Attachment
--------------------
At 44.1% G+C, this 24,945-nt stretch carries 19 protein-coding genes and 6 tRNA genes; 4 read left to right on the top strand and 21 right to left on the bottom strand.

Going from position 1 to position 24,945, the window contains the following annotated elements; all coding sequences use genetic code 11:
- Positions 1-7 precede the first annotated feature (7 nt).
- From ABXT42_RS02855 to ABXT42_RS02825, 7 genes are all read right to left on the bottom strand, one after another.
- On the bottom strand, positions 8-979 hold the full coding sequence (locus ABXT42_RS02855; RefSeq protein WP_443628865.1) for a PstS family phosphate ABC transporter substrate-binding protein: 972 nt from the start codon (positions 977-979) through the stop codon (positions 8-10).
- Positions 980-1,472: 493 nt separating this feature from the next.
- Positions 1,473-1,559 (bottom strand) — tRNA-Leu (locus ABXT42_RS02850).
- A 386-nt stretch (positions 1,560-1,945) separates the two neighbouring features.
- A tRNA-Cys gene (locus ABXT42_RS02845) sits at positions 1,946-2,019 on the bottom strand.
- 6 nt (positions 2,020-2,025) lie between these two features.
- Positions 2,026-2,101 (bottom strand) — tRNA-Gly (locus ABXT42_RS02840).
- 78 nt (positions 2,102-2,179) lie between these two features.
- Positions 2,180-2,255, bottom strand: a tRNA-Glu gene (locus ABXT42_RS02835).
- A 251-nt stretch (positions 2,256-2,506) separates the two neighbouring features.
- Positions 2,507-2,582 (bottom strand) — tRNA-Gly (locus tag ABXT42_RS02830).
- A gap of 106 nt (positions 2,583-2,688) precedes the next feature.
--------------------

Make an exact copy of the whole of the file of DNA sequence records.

At 44.1% G+C, this 24,945-nt stretch carries 19 protein-coding genes and 6 tRNA genes; 4 read left to right on the top strand and 21 right to left on the bottom strand.

Going from position 1 to position 24,945, the window contains the following annotated elements; all coding sequences use genetic code 11:
- Positions 1-7 precede the first annotated feature (7 nt).
- From ABXT42_RS02855 to ABXT42_RS02825, 7 genes are all read right to left on the bottom strand, one after another.
- On the bottom strand, positions 8-979 hold the full coding sequence (locus ABXT42_RS02855; RefSeq protein WP_443628865.1) for a PstS family phosphate ABC transporter substrate-binding protein: 972 nt from the start codon (positions 977-979) through the stop codon (positions 8-10).
- Positions 980-1,472: 493 nt separating this feature from the next.
- Positions 1,473-1,559 (bottom strand) — tRNA-Leu (locus ABXT42_RS02850).
- A 386-nt stretch (positions 1,560-1,945) separates the two neighbouring features.
- A tRNA-Cys gene (locus ABXT42_RS02845) sits at positions 1,946-2,019 on the bottom strand.
- 6 nt (positions 2,020-2,025) lie between these two features.
- Positions 2,026-2,101 (bottom strand) — tRNA-Gly (locus ABXT42_RS02840).
- 78 nt (positions 2,102-2,179) lie between these two features.
- Positions 2,180-2,255, bottom strand: a tRNA-Glu gene (locus ABXT42_RS02835).
- A 251-nt stretch (positions 2,256-2,506) separates the two neighbouring features.
- Positions 2,507-2,582 (bottom strand) — tRNA-Gly (locus tag ABXT42_RS02830).
- A gap of 106 nt (positions 2,583-2,688) precedes the next feature.